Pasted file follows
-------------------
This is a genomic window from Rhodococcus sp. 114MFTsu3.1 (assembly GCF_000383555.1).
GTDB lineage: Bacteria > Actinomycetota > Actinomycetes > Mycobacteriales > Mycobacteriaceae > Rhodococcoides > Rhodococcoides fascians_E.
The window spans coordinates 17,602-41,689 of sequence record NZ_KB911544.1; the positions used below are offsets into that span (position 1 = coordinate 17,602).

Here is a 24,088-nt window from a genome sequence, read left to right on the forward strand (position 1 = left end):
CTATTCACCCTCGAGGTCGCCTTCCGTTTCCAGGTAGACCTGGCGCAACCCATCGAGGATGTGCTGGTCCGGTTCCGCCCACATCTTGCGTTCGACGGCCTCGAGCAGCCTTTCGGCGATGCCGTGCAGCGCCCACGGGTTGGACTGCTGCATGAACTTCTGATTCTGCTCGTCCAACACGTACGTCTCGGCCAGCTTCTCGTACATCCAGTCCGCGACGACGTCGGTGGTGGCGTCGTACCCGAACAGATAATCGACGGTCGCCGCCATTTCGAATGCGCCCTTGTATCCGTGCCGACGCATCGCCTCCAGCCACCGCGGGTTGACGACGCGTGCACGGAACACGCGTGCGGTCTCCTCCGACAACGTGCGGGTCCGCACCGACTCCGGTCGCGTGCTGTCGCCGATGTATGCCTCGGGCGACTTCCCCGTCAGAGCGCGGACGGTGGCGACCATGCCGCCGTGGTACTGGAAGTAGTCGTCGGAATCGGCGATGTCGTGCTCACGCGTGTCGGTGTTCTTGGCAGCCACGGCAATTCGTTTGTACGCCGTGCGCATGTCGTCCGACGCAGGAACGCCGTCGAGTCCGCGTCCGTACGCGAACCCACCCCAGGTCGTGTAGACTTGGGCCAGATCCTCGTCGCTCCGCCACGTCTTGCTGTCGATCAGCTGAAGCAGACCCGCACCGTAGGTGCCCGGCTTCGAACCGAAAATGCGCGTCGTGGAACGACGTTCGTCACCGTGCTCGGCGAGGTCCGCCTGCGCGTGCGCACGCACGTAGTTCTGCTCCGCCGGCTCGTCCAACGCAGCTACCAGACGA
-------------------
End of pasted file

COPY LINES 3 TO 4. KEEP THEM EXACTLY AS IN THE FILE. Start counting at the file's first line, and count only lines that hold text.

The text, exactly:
The window spans coordinates 17,602-41,689 of sequence record NZ_KB911544.1; the positions used below are offsets into that span (position 1 = coordinate 17,602).

Here is a 24,088-nt window from a genome sequence, read left to right on the forward strand (position 1 = left end):